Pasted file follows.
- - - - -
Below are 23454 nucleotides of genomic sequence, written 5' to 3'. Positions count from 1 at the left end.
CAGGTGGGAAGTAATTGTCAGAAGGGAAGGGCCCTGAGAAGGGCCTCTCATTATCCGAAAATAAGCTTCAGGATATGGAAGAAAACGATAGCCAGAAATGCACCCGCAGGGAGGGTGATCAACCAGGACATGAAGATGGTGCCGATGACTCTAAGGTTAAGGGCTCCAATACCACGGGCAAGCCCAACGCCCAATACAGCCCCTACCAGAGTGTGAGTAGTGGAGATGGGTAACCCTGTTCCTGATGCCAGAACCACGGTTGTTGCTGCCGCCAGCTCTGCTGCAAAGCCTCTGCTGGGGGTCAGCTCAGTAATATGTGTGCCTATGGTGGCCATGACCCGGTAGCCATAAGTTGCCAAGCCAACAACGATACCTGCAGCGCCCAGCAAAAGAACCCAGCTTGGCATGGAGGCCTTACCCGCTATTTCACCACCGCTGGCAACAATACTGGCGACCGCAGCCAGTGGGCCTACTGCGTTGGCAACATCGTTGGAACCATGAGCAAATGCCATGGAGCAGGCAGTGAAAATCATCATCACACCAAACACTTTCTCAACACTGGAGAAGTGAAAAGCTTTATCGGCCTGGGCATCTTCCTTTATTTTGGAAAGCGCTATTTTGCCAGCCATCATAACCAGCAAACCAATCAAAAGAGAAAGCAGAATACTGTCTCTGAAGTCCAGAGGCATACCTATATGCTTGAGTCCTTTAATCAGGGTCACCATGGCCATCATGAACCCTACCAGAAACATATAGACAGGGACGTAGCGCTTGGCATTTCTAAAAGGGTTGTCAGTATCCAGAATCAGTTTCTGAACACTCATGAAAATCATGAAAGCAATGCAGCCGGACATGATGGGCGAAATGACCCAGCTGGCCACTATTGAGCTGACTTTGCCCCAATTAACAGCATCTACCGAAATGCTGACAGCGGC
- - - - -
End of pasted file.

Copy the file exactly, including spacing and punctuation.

Below are 23454 nucleotides of genomic sequence, written 5' to 3'. Positions count from 1 at the left end.
CAGGTGGGAAGTAATTGTCAGAAGGGAAGGGCCCTGAGAAGGGCCTCTCATTATCCGAAAATAAGCTTCAGGATATGGAAGAAAACGATAGCCAGAAATGCACCCGCAGGGAGGGTGATCAACCAGGACATGAAGATGGTGCCGATGACTCTAAGGTTAAGGGCTCCAATACCACGGGCAAGCCCAACGCCCAATACAGCCCCTACCAGAGTGTGAGTAGTGGAGATGGGTAACCCTGTTCCTGATGCCAGAACCACGGTTGTTGCTGCCGCCAGCTCTGCTGCAAAGCCTCTGCTGGGGGTCAGCTCAGTAATATGTGTGCCTATGGTGGCCATGACCCGGTAGCCATAAGTTGCCAAGCCAACAACGATACCTGCAGCGCCCAGCAAAAGAACCCAGCTTGGCATGGAGGCCTTACCCGCTATTTCACCACCGCTGGCAACAATACTGGCGACCGCAGCCAGTGGGCCTACTGCGTTGGCAACATCGTTGGAACCATGAGCAAATGCCATGGAGCAGGCAGTGAAAATCATCATCACACCAAACACTTTCTCAACACTGGAGAAGTGAAAAGCTTTATCGGCCTGGGCATCTTCCTTTATTTTGGAAAGCGCTATTTTGCCAGCCATCATAACCAGCAAACCAATCAAAAGAGAAAGCAGAATACTGTCTCTGAAGTCCAGAGGCATACCTATATGCTTGAGTCCTTTAATCAGGGTCACCATGGCCATCATGAACCCTACCAGAAACATATAGACAGGGACGTAGCGCTTGGCATTTCTAAAAGGGTTGTCAGTATCCAGAATCAGTTTCTGAACACTCATGAAAATCATGAAAGCAATGCAGCCGGACATGATGGGCGAAATGACCCAGCTGGCCACTATTGAGCTGACTTTGCCCCAATTAACAGCATCTACCGAAATGCTGACAGCGGC